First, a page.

The album includes O'Connor's rendition of "I Am Stretched on Your Grave", an anonymous 17th century poem written in Irish and translated into English by Frank O'Connor and composed by musician Philip King in 1979. The first song on the album, "Feel So Different", starts with The Serenity Prayer by Reinhold Niebuhr; the inner sleeve notes acknowledge Kabbalah teacher, Warren Kenton: "Special thanks to Selina Marshall + Warren Kenton for showing me that all I'd need was inside me." I Do Not Want. In 2003, the album was ranked number 406 on Rolling Stone magazine's list of the 500 greatest albums of all time. All tracks written except where noted. Sinéad O'Connor – vocals, acoustic guitar, electric guitar, percussion, arranger, string arrangements Marco Pirroni – electric guitar David Munday – acoustic guitar, piano Andy Rourke – acoustic guitar, bass guitar Jah Wobble – bass guitar John Reynolds – drums Steve Wickham – fiddle Philip King – vocals, melody arrangement Nick Ingman – conductor, orchestra director, string arrangements Karl Wallinger – arrangerTechnicalNellee Hooper – producer Chris Birkett, Sean Devitt – producers, engineers Dave Hoffman, Dominique Leringoleur – photography John Maybury – cover design
Universal Mother is the fourth album by Irish singer Sinéad O'Connor. It was sold 1.5 million copies worldwide. Note: "Famine" quotes the song "Eleanor Rigby" by The Beatles. Sinéad O'Connor – vocals, piano John Reynolds – drums, bass guitar, programming Dave Clayton – keyboards Marco Pirroni, Ivan Gilliland – guitar Tim Simenon – programming Nicky Scott, John O'Cane – bass guitar Phil Coulter – piano John O'Cane – cello Voice Squad – backing vocals Irish Chamber Orchestra – strings
Don't Cry for Me Argentina
"Don't Cry for Me Argentina" is a song recorded by Julie Covington for the 1976 concept album and was included in the 1978 musical of the same name. The song was written and composed by Andrew Lloyd Webber and Tim Rice while they were researching the life of Argentinian leader Eva Perón, it appears at the opening and near the end of the show as the spirit of the dead Eva exhorting the people of Argentina not to mourn her, during Eva's speech from the balcony of the Casa Rosada. Covington was signed based on her previous work in musicals; the Evita album had taken 3–4 months to record, since Rice was not satisfied with the intensity of the initial recordings. The song had a number of different titles before "Don't Cry for Me Argentina" was decided as the final one; the song shares its melody with "Oh What a Circus" from the same show and lyrically consists of platitudes where Eva tries to win the favour of the people of Argentina. It was released in the United Kingdom on 12 November 1976 as the first single from the album, accompanied by national and trade advertising, full-colour posters, display sleeves as well as radio interviews.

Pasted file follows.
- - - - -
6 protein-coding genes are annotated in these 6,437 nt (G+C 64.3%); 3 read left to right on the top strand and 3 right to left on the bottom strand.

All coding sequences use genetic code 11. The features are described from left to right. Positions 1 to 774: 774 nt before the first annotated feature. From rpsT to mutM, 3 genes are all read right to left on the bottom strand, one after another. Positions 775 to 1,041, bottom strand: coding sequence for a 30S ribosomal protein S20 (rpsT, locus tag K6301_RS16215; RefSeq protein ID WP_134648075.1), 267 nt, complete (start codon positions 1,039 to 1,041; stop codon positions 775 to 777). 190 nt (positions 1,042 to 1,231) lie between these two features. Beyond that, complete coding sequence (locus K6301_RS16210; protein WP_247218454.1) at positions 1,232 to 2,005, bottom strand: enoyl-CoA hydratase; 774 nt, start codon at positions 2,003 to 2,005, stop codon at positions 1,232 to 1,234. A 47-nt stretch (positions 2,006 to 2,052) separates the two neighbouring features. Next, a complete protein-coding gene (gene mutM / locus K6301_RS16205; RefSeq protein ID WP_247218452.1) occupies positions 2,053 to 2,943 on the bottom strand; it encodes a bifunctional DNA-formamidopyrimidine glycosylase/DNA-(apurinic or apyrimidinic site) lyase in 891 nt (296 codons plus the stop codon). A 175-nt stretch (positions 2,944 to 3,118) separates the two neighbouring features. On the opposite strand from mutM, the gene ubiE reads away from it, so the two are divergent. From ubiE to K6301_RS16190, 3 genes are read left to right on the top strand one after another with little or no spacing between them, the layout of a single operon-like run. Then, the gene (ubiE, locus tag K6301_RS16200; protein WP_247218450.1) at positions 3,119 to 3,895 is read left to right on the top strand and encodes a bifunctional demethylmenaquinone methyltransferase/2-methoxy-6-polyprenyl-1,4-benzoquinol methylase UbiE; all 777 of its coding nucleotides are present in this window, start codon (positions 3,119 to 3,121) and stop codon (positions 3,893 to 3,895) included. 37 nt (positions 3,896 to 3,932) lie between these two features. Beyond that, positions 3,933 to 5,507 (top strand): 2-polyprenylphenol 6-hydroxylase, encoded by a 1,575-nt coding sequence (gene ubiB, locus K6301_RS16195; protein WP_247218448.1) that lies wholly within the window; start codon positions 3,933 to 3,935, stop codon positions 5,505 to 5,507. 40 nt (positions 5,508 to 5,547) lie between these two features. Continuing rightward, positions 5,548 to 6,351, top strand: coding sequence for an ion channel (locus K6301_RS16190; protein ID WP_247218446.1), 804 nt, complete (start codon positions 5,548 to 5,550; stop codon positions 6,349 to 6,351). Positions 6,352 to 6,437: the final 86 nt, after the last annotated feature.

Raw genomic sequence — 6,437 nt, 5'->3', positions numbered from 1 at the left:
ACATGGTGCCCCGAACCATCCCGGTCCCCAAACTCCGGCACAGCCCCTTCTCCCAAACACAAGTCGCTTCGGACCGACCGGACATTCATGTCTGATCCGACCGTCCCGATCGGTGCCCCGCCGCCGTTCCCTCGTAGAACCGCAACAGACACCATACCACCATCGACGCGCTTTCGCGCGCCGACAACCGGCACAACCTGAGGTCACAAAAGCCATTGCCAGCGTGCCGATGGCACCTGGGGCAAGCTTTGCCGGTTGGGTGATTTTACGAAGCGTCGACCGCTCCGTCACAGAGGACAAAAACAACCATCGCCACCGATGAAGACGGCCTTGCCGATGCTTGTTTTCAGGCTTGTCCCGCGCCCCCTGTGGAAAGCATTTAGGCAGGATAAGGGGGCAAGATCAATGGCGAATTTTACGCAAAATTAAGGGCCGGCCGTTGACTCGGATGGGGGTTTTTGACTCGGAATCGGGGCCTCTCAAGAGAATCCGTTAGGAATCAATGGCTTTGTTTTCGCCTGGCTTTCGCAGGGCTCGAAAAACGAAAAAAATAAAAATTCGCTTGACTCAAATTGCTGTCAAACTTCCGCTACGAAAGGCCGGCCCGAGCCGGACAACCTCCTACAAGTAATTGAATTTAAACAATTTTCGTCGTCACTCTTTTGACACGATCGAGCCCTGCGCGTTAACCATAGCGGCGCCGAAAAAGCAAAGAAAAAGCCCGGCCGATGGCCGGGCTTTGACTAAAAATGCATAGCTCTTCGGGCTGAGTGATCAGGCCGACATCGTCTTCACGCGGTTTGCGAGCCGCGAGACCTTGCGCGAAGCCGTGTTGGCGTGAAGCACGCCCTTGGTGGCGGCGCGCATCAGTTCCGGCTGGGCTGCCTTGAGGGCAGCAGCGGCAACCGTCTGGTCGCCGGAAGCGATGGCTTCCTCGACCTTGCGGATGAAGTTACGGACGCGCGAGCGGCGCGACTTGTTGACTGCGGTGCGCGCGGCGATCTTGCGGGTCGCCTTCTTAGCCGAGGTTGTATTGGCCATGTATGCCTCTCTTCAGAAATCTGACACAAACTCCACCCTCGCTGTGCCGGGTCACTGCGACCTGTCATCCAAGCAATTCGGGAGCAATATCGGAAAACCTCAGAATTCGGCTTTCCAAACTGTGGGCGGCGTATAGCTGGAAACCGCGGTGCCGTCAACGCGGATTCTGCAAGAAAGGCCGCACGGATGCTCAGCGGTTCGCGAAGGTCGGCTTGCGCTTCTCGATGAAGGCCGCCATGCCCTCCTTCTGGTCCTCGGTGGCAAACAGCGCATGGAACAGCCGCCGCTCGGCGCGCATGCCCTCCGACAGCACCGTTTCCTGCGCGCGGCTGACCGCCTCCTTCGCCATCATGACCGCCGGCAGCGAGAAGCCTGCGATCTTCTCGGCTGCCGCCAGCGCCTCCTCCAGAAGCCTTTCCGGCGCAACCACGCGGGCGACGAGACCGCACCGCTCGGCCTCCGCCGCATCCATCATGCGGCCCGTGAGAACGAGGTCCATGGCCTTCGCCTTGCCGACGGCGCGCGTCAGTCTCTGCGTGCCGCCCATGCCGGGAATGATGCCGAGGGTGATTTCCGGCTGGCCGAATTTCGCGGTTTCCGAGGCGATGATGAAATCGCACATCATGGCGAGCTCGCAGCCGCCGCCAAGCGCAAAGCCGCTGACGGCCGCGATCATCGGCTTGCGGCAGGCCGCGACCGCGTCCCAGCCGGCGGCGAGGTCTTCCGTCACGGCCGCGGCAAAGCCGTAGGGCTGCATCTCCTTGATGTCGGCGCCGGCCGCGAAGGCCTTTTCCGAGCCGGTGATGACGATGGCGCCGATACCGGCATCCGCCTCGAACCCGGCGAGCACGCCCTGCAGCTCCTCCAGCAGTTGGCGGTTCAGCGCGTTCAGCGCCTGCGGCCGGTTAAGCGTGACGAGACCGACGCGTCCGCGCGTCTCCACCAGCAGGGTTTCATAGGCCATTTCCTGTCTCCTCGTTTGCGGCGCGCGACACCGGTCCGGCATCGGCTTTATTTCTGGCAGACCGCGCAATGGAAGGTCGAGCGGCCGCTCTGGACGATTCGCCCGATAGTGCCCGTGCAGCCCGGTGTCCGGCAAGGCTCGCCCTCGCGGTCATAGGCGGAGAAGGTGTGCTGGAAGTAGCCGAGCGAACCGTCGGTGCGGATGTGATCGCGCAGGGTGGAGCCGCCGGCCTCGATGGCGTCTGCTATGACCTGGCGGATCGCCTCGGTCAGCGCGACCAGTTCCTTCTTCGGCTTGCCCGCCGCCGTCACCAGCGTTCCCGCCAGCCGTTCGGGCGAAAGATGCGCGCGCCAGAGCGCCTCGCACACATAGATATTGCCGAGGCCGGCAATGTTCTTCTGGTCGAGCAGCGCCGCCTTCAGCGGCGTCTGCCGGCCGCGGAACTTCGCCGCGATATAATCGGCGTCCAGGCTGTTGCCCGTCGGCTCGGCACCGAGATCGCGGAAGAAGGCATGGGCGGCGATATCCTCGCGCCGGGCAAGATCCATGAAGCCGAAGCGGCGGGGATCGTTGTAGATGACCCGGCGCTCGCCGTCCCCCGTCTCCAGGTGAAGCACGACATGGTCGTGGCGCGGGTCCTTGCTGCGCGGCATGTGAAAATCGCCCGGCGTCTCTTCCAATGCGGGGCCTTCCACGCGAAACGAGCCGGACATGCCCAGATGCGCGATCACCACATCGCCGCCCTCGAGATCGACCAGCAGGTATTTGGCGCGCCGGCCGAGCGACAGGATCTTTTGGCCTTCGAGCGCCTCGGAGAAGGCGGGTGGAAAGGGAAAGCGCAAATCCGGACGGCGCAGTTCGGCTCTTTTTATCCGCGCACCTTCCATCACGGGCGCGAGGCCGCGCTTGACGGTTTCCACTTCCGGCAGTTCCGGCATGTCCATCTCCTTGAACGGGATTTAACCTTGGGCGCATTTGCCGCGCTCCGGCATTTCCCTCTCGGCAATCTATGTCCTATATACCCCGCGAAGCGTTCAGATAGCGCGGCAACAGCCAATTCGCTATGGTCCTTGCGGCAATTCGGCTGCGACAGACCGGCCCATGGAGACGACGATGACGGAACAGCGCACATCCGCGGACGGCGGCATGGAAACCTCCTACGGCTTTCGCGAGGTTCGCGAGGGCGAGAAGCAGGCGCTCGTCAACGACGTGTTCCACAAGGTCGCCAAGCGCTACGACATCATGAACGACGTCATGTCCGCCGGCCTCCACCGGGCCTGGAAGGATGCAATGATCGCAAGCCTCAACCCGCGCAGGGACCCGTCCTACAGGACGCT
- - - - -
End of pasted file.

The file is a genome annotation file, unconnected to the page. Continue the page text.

The song reached number-one on the UK Singles Chart and earned a gold certification from the British Phonographic Industry, with over a million copies sold. It reached the top of the charts in Australia, Ireland, New Zealand and the Netherlands. "Don't Cry for Me Argentina" was critically appreciated, with Rice and Lloyd Webber winning the 1977 Ivor Novello award in the category of Best Song Musically and Lyrically. When Evita moved to a London theatre, Covington—who had become disenchanted with the whole project—refused to reprise the part of Eva and the role went to Elaine Paige. "Don't Cry for Me Argentina" has been covered by multiple artists, including The Carpenters, Olivia Newton-John, Sinéad O'Connor as well as actors Lea Michele and Chris Colfer from the TV series Glee. In 1996, American singer Madonna starred in the film adaptation of the musical in the title role, her version of "Don't Cry for Me Argentina" was released as the second single from the film soundtrack on 4 February 1997.
It received positive reviews from music critics. A separate version called the "Miami Mix", which included re-recorded vocals in English and Spanish and an Argentinean bandoneon in the song's intro, was promoted to radio; the song reached number one in France and the European Hot 100 Singles, while the remix topped the US Dance Club Songs chart. The song reached the top ten on the US Billboard Hot 100 and several other nations, received gold certifications from five countries. "Don't Cry for Me Argentina" was written by Andrew Lloyd Webber and Tim Rice while they were developing Evita for Broadway in 1976. Both were intrigued by the stories surrounding the life of Eva Perón while researching about her during the mid-1970s. Evita was produced as an album, before being adapted for the stage, following a formula that Lloyd Webber and Rice had employed during the production of Jesus Christ Superstar, their previous musical; the duo had written the songs for a female singer with good vocals. Rice and Webber's research showed that Eva had not in reality delivered any major oration on the day of her husband Juan Perón's inauguration ceremony, but not long after becoming Argentina's new First Lady she started making emotional speeches, the intensity of which they wanted to capture with "Don't Cry for Me Argentina".
The song was composed to appear at the opening and near the end of the show as the spirit of the dead Eva exhorting the people of Argentina not to mourn her, during Eva's speech from the balcony of Casa Rosada. Its melody is similar to the opening song of the musical, "Oh What a Circus", puts emphasis on Eva's funeral; as "Oh What a Circus" ended with the character Che's sarcastic questioning of the mourning behind Eva's death, "Don't Cry for Me Argentina" started with only few lines being sung, while the rest of the song was reserved for the finale. After the song was composed, Lloyd Webber and Rice were struggling to find a suitable musical actress for the songs and the titular role, since the only one they knew, Yvonne Elliman, had moved to the United States. One day they were watching the British musical television show, Rock Follies, where they noticed actress and singer Julie Covington, who played an aspiring rock musician. Covington had played in London musicals like Godspell, her acting abilities in Rock Follies convinced Rice and Lloyd Webber to sign her for Evita.